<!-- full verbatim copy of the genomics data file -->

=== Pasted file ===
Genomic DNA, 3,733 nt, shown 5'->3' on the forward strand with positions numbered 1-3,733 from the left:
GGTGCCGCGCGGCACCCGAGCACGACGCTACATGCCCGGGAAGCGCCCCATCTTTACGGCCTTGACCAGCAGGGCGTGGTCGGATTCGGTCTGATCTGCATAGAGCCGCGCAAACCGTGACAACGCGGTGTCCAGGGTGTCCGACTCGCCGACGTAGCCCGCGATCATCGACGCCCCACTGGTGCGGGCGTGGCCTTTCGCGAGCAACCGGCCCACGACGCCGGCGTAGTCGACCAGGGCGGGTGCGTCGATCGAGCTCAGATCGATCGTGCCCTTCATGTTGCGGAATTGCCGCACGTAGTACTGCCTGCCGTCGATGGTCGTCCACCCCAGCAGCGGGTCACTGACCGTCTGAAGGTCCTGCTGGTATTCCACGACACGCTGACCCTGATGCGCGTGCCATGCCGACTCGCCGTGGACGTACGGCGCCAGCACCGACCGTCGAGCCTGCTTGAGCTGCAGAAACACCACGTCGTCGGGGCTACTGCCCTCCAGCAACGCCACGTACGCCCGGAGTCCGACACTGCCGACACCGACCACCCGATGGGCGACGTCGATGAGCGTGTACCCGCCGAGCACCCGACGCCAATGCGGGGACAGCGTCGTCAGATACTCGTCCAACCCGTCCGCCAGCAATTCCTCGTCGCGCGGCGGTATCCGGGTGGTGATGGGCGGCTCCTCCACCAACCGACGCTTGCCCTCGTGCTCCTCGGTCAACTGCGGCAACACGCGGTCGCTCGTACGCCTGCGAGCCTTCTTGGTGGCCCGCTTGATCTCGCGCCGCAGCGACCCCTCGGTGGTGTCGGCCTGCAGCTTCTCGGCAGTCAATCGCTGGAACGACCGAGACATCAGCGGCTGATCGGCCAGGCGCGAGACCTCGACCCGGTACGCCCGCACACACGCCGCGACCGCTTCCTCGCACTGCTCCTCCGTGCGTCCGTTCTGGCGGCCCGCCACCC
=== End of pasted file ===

Genomic DNA, 3,733 nt, shown 5'->3' on the forward strand with positions numbered 1-3,733 from the left:
GGTGCCGCGCGGCACCCGAGCACGACGCTACATGCCCGGGAAGCGCCCCATCTTTACGGCCTTGACCAGCAGGGCGTGGTCGGATTCGGTCTGATCTGCATAGAGCCGCGCAAACCGTGACAACGCGGTGTCCAGGGTGTCCGACTCGCCGACGTAGCCCGCGATCATCGACGCCCCACTGGTGCGGGCGTGGCCTTTCGCGAGCAACCGGCCCACGACGCCGGCGTAGTCGACCAGGGCGGGTGCGTCGATCGAGCTCAGATCGATCGTGCCCTTCATGTTGCGGAATTGCCGCACGTAGTACTGCCTGCCGTCGATGGTCGTCCACCCCAGCAGCGGGTCACTGACCGTCTGAAGGTCCTGCTGGTATTCCACGACACGCTGACCCTGATGCGCGTGCCATGCCGACTCGCCGTGGACGTACGGCGCCAGCACCGACCGTCGAGCCTGCTTGAGCTGCAGAAACACCACGTCGTCGGGGCTACTGCCCTCCAGCAACGCCACGTACGCCCGGAGTCCGACACTGCCGACACCGACCACCCGATGGGCGACGTCGATGAGCGTGTACCCGCCGAGCACCCGACGCCAATGCGGGGACAGCGTCGTCAGATACTCGTCCAACCCGTCCGCCAGCAATTCCTCGTCGCGCGGCGGTATCCGGGTGGTGATGGGCGGCTCCTCCACCAACCGACGCTTGCCCTCGTGCTCCTCGGTCAACTGCGGCAACACGCGGTCGCTCGTACGCCTGCGAGCCTTCTTGGTGGCCCGCTTGATCTCGCGCCGCAGCGACCCCTCGGTGGTGTCGGCCTGCAGCTTCTCGGCAGTCAATCGCTGGAACGACCGAGACATCAGCGGCTGATCGGCCAGGCGCGAGACCTCGACCCGGTACGCCCGCACACACGCCGCGACCGCTTCCTCGCACTGCTCCTCCGTGCGTCCGTTCTGGCGGCCCGCCACCC